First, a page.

At 8:30 am, my car arrived and brought me to the Exposition Hall. This day went a little better than the previous one had if only because I was used to the chaos. However, I must also give credit to the staff of the Heineken’s Exhibit for making life more bearable in a poorly air-conditioned facility. If not for them, I don’t think I would have made it through the competition. When things got too hot, we would hop over to the Heineken’s Exhibit, where my judge’s coat and badge entitled me to a tall one in a glass instead of a small one in a plastic cup. I was a VIP. When the crab dish came out and it was a duck, when the score sheets were pulled away while I was filling them out, when I was given the fish score card to fill out instead of the chicken card, when the forms got lost and the squab turned into a scallop, when some official told me to taste a dish and another told me not to; these were all times for a Heineken.
And yet, these were serious situations. Chefs were very concerned about their scores. With the stroke of my pen, I could possibly change somebody’s life. A 75 instead of 95 could possibly make the difference in a chef’s future. After work, I took the opportunity to walk around and visit some of the exhibits. I noticed people at me, some bowing and nodding. I was the American judge, and I enjoyed the celebrity of it. The kid’s faces were warm, bright and friendly. My uniform allowed me entry to all exhibits without waiting on line. I watched many exhibits including Ice Carving, Noodle Pulling, Vegetable and Fruit Carving, and Napkin Folding.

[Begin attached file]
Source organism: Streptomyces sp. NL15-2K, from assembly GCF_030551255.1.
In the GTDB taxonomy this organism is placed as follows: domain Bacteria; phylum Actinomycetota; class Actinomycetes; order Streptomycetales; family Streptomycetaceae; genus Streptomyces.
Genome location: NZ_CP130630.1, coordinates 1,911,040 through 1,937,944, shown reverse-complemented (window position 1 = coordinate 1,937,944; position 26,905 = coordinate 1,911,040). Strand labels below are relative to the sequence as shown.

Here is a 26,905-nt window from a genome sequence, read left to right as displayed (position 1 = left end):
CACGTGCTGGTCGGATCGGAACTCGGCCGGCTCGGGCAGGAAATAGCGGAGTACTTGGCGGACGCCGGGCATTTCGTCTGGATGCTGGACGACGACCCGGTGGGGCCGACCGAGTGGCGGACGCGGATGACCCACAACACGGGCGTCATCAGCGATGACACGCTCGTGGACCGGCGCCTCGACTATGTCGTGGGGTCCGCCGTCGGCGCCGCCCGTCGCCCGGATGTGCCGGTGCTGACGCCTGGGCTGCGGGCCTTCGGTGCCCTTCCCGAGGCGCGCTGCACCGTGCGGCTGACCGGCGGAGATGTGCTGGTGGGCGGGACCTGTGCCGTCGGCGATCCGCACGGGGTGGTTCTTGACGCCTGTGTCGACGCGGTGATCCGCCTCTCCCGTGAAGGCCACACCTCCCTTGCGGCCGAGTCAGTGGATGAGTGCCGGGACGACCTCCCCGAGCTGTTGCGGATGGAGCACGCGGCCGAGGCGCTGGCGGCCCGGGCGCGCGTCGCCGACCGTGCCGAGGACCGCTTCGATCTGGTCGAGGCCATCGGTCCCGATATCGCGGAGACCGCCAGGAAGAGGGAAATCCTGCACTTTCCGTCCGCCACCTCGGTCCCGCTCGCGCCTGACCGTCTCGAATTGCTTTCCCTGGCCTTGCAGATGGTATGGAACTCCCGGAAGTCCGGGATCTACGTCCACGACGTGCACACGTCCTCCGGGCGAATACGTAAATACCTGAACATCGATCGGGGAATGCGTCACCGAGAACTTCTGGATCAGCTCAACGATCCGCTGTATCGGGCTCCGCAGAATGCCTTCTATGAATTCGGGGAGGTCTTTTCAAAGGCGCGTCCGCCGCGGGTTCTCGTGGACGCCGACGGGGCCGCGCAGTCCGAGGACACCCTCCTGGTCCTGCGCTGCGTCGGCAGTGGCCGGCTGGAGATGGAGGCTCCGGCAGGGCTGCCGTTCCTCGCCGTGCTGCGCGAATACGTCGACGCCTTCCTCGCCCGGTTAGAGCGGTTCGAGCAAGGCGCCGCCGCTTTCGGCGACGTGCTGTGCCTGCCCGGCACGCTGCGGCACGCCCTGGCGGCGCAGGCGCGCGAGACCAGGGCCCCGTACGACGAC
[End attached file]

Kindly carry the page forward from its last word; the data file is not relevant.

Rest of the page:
Today was relatively easy. Judging was almost like second nature to me now, and I was able to mix it up with the people I had nicknamed “The Yellow Shirt Brigade.”
Every food festival needs its workers: runners, guards, data entry people, messengers. Enter Mr. Hui-Wen Hsia, principal of the Taipei Kaii-Ping Vocational School, and his students, ages 17 to 19. Mr. Hsai and the festival committee agreed that, in exchange for his students’ services, his school would receive all of the kitchen equipment used at the competition. So they came, hundreds of students, enthusiastic and bright eyed, there to help and learn. They all wore yellow shirts, and moved through the exhibition hall like little yellow butterflies. I developed a relationship with a group of them working in my area. The grins and smiles that passed between us were special; they seemed to think I was lots of fun because I kidded them a lot. One day, I took a sheet of 8 ½ X 11 paper and filled up the page with the following words: “THE YELLOW SHIRT BRIGADE.”